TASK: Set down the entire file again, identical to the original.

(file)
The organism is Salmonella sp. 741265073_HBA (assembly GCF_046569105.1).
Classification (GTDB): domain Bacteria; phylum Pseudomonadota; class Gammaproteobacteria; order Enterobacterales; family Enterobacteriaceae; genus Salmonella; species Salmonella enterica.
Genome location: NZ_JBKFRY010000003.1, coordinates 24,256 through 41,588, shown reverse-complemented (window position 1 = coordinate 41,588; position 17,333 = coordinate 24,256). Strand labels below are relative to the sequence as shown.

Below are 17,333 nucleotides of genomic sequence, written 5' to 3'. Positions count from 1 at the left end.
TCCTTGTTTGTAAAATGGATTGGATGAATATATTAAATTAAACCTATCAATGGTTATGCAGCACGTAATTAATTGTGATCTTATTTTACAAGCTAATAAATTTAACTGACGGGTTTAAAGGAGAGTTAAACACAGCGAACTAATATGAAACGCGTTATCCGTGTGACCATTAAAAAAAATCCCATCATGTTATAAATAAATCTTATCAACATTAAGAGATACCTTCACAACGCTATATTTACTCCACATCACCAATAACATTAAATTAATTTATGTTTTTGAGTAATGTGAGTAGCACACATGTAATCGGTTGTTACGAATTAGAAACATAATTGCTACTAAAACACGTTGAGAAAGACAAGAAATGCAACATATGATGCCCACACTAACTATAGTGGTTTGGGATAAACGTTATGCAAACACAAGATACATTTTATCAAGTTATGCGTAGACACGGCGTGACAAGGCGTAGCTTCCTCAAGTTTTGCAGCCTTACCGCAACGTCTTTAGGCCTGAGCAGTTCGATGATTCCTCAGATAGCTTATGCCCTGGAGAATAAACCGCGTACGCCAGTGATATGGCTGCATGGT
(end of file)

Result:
The organism is Salmonella sp. 741265073_HBA (assembly GCF_046569105.1).
Classification (GTDB): domain Bacteria; phylum Pseudomonadota; class Gammaproteobacteria; order Enterobacterales; family Enterobacteriaceae; genus Salmonella; species Salmonella enterica.
Genome location: NZ_JBKFRY010000003.1, coordinates 24,256 through 41,588, shown reverse-complemented (window position 1 = coordinate 41,588; position 17,333 = coordinate 24,256). Strand labels below are relative to the sequence as shown.

Below are 17,333 nucleotides of genomic sequence, written 5' to 3'. Positions count from 1 at the left end.
TCCTTGTTTGTAAAATGGATTGGATGAATATATTAAATTAAACCTATCAATGGTTATGCAGCACGTAATTAATTGTGATCTTATTTTACAAGCTAATAAATTTAACTGACGGGTTTAAAGGAGAGTTAAACACAGCGAACTAATATGAAACGCGTTATCCGTGTGACCATTAAAAAAAATCCCATCATGTTATAAATAAATCTTATCAACATTAAGAGATACCTTCACAACGCTATATTTACTCCACATCACCAATAACATTAAATTAATTTATGTTTTTGAGTAATGTGAGTAGCACACATGTAATCGGTTGTTACGAATTAGAAACATAATTGCTACTAAAACACGTTGAGAAAGACAAGAAATGCAACATATGATGCCCACACTAACTATAGTGGTTTGGGATAAACGTTATGCAAACACAAGATACATTTTATCAAGTTATGCGTAGACACGGCGTGACAAGGCGTAGCTTCCTCAAGTTTTGCAGCCTTACCGCAACGTCTTTAGGCCTGAGCAGTTCGATGATTCCTCAGATAGCTTATGCCCTGGAGAATAAACCGCGTACGCCAGTGATATGGCTGCATGGT